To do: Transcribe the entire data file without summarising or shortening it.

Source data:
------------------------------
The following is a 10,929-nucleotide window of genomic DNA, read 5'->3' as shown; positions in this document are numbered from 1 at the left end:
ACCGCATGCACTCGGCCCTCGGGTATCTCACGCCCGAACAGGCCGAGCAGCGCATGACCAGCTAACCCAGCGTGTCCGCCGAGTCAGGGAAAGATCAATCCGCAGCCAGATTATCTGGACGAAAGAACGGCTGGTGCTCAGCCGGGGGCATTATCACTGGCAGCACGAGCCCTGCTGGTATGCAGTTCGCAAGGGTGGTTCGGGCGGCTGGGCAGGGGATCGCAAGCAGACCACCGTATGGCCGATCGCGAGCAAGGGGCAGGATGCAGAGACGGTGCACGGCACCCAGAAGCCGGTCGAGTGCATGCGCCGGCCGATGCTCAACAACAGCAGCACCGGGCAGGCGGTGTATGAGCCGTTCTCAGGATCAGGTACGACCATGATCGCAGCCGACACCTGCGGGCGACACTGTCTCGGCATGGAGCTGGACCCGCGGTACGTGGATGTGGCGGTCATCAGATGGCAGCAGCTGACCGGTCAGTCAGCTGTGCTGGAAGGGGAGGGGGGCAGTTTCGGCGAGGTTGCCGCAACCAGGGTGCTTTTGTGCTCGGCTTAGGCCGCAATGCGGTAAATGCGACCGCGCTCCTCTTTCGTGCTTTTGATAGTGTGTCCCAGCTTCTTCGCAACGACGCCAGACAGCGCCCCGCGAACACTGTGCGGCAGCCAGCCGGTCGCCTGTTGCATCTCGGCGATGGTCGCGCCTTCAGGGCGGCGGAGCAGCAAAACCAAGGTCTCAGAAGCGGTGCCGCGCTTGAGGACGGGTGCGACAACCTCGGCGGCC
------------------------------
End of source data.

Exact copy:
The following is a 10,929-nucleotide window of genomic DNA, read 5'->3' as shown; positions in this document are numbered from 1 at the left end:
ACCGCATGCACTCGGCCCTCGGGTATCTCACGCCCGAACAGGCCGAGCAGCGCATGACCAGCTAACCCAGCGTGTCCGCCGAGTCAGGGAAAGATCAATCCGCAGCCAGATTATCTGGACGAAAGAACGGCTGGTGCTCAGCCGGGGGCATTATCACTGGCAGCACGAGCCCTGCTGGTATGCAGTTCGCAAGGGTGGTTCGGGCGGCTGGGCAGGGGATCGCAAGCAGACCACCGTATGGCCGATCGCGAGCAAGGGGCAGGATGCAGAGACGGTGCACGGCACCCAGAAGCCGGTCGAGTGCATGCGCCGGCCGATGCTCAACAACAGCAGCACCGGGCAGGCGGTGTATGAGCCGTTCTCAGGATCAGGTACGACCATGATCGCAGCCGACACCTGCGGGCGACACTGTCTCGGCATGGAGCTGGACCCGCGGTACGTGGATGTGGCGGTCATCAGATGGCAGCAGCTGACCGGTCAGTCAGCTGTGCTGGAAGGGGAGGGGGGCAGTTTCGGCGAGGTTGCCGCAACCAGGGTGCTTTTGTGCTCGGCTTAGGCCGCAATGCGGTAAATGCGACCGCGCTCCTCTTTCGTGCTTTTGATAGTGTGTCCCAGCTTCTTCGCAACGACGCCAGACAGCGCCCCGCGAACACTGTGCGGCAGCCAGCCGGTCGCCTGTTGCATCTCGGCGATGGTCGCGCCTTCAGGGCGGCGGAGCAGCAAAACCAAGGTCTCAGAAGCGGTGCCGCGCTTGAGGACGGGTGCGACAACCTCGGCGGCC